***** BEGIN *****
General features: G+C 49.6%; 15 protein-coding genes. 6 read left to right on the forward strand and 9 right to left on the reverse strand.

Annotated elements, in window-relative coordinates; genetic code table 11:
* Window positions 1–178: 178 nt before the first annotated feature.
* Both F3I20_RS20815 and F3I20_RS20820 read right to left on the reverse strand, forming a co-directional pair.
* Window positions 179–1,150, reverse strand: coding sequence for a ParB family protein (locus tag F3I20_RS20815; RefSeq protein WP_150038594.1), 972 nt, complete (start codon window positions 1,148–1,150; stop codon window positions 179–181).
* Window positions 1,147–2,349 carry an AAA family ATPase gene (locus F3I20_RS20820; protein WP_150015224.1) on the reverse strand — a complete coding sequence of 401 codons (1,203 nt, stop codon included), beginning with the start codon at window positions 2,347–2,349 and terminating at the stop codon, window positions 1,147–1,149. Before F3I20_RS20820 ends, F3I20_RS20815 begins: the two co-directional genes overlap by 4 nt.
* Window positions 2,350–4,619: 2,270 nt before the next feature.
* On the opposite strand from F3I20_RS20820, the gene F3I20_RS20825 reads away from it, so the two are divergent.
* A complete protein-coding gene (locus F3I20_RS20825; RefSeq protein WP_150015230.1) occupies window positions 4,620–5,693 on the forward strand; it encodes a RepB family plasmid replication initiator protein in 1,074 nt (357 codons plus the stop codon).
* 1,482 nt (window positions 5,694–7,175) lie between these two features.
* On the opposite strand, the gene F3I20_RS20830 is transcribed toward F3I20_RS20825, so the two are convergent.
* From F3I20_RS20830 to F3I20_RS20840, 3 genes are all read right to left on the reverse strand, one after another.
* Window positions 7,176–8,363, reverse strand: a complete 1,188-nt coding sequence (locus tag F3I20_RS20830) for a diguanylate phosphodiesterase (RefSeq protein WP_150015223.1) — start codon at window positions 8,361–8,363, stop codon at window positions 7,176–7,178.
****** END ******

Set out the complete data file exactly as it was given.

General features: G+C 49.6%; 15 protein-coding genes. 6 read left to right on the forward strand and 9 right to left on the reverse strand.

Annotated elements, in window-relative coordinates; genetic code table 11:
* Window positions 1–178: 178 nt before the first annotated feature.
* Both F3I20_RS20815 and F3I20_RS20820 read right to left on the reverse strand, forming a co-directional pair.
* Window positions 179–1,150, reverse strand: coding sequence for a ParB family protein (locus tag F3I20_RS20815; RefSeq protein WP_150038594.1), 972 nt, complete (start codon window positions 1,148–1,150; stop codon window positions 179–181).
* Window positions 1,147–2,349 carry an AAA family ATPase gene (locus F3I20_RS20820; protein WP_150015224.1) on the reverse strand — a complete coding sequence of 401 codons (1,203 nt, stop codon included), beginning with the start codon at window positions 2,347–2,349 and terminating at the stop codon, window positions 1,147–1,149. Before F3I20_RS20820 ends, F3I20_RS20815 begins: the two co-directional genes overlap by 4 nt.
* Window positions 2,350–4,619: 2,270 nt before the next feature.
* On the opposite strand from F3I20_RS20820, the gene F3I20_RS20825 reads away from it, so the two are divergent.
* A complete protein-coding gene (locus F3I20_RS20825; RefSeq protein WP_150015230.1) occupies window positions 4,620–5,693 on the forward strand; it encodes a RepB family plasmid replication initiator protein in 1,074 nt (357 codons plus the stop codon).
* 1,482 nt (window positions 5,694–7,175) lie between these two features.
* On the opposite strand, the gene F3I20_RS20830 is transcribed toward F3I20_RS20825, so the two are convergent.
* From F3I20_RS20830 to F3I20_RS20840, 3 genes are all read right to left on the reverse strand, one after another.
* Window positions 7,176–8,363, reverse strand: a complete 1,188-nt coding sequence (locus tag F3I20_RS20830) for a diguanylate phosphodiesterase (RefSeq protein WP_150015223.1) — start codon at window positions 8,361–8,363, stop codon at window positions 7,176–7,178.